Grayson would eventually leave the flock and become Nightwing, while five other characters have played the role of the "Boy Wonder" in subsequent years. Things came full circle in 2008 when Batman was apparently killed in Final Crisis and Grayson took the place of his former mentor and Bruce's son, Damian, became Robin. Damian was killed last year, but coming this week is Robin Rises: Omega #1, which kicks off a multi-month event that will see the Dark Knight find a new sidekick. 

3. Batman #1

Published: June 1940

Batman's role in Detective Comics proved to be so popular that barely a year after making his first appearance, he was given his very own eponymous series. The comic's opening story recaps Batman's origins, including the murder of Bruce's parents (which was originally published in Detective Comics #33). But Batman #1 is best known and most iconic for the character that is introduced in the second story – his arch-nemesis, the Joker.

The Joker proves to be imposing in his very first appearance that despite his clown-like physical appearance. After publicly threatening to kill Gotham City socialist Henry Claridge in order to steal a diamond, the Joker succeeds, even though Claridge is under heavy police surveillance. Claridge dies with a smile on his face – a trademark calling card for the Joker's victims for years to follow.

Most comic book fans consider the Joker to be the greatest comic book villain of all time. A symbol of anarchy and chaos, his origins and motivations have never been definitively outlined. Meanwhile, the villain has been the focal point of two major Batman films, including an Oscar-winning performance by the late Heath Ledger in 2008's The Dark Knight.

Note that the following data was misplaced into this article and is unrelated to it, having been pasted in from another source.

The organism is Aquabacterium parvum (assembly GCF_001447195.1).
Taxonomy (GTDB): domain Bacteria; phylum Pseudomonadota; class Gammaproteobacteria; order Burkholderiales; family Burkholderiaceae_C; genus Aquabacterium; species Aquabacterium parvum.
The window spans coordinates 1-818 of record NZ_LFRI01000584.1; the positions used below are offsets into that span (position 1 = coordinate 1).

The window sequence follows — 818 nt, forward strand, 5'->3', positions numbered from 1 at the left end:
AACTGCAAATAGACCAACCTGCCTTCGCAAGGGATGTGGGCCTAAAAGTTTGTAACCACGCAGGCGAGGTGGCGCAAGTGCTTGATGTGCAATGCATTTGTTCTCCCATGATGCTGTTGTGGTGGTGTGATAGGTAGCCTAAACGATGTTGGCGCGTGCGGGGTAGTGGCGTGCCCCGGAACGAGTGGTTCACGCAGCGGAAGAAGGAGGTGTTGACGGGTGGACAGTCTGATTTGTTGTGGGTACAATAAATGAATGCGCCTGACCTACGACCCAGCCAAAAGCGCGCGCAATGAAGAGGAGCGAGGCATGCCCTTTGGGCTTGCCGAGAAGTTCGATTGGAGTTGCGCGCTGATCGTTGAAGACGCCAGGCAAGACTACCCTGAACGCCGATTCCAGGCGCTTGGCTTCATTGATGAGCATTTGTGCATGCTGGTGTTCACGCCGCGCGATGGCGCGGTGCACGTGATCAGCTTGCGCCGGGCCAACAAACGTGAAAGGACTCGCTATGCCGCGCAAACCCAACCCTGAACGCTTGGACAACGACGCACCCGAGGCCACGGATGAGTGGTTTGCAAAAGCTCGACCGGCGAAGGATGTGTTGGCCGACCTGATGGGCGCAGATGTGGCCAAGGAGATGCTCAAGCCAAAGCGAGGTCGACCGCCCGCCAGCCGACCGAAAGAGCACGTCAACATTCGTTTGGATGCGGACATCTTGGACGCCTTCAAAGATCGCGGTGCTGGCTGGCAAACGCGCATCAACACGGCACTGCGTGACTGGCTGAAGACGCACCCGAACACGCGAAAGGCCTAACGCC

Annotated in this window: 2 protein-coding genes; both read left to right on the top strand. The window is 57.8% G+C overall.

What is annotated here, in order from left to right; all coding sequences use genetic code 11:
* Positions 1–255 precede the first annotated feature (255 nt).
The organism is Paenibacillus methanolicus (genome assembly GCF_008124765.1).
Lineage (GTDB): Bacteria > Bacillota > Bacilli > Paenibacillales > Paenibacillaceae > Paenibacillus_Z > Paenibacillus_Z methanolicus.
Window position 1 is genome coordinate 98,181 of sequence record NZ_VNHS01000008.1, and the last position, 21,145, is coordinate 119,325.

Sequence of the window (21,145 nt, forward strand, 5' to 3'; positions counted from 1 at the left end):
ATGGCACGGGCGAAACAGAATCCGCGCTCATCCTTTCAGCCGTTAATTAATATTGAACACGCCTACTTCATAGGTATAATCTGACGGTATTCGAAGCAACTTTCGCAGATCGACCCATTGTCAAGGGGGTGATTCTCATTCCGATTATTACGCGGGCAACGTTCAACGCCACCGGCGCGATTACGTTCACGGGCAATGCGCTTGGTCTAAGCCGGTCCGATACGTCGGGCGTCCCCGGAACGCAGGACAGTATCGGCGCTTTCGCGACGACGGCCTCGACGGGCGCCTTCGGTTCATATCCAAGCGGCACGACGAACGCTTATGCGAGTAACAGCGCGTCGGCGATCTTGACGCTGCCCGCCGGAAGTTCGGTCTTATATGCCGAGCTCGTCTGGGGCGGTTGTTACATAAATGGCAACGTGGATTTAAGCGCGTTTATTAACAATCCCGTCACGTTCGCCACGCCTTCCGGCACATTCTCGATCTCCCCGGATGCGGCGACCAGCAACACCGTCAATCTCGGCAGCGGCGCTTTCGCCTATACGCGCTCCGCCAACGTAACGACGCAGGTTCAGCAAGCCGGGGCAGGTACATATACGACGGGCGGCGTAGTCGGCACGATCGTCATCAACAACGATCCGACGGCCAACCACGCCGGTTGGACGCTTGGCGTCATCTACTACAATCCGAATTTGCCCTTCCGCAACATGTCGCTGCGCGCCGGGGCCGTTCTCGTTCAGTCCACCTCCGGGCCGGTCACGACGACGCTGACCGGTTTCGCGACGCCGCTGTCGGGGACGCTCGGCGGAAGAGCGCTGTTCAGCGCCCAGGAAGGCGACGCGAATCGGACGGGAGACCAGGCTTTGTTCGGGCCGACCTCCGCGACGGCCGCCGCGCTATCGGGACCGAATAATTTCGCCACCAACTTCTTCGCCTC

4. "The Original Demon Saga" (Batman #232, 235, 240, 242-244)

Published: June 1971-September 1972

Frederic Wertham's crusade against the comic book industry throughout the 1950s impacted the tone of number of established superhero series. In terms of Batman comics, the rise of the Comics Code Authority along with the popularity of the mid-1960s Batman television series, helped usher in an era of campier "Caped Crusader" stories.

Dennis O'Neil brought Batman back to his darker, more brooding roots during his landmark 1970s run on the book alongside artist Neal Adams. While the duo crafted a number of famous stories during this era that helped lay the foundation for many seminal Batman arcs that were published in the 80s and 90s, the best-known O'Neil/Adams storyline involves the rise of the mystical villain Ra's al Ghul.

This year-long arc, which culminates with a visually iconic bare-chested battle between Batman and Ghul in a desert, establishes Ra's as arguably the most important Batman villain to be introduced over the past 45 years. The character and his associated mythology are a vital part of the enormously popular Christopher Nolan Batman trilogy.

5. The Dark Knight Returns

Published: February-June 1986

A few years after Frank Miller brought his noir-inspired sensibilities to Daredevil, transforming the series and the character for generations, he had a similar impact on Batman, writing and illustrating the four-issue miniseries, The Dark Knight Returns.

The storyline has had a number of impacts on both the industry and the Batman universe. In terms of how the book was presented, while it was initially published in four installments, within the same year, the whole miniseries was collected into one book, making The Dark Knight Returns a critical milestone in the development and evolution of the graphic novel medium.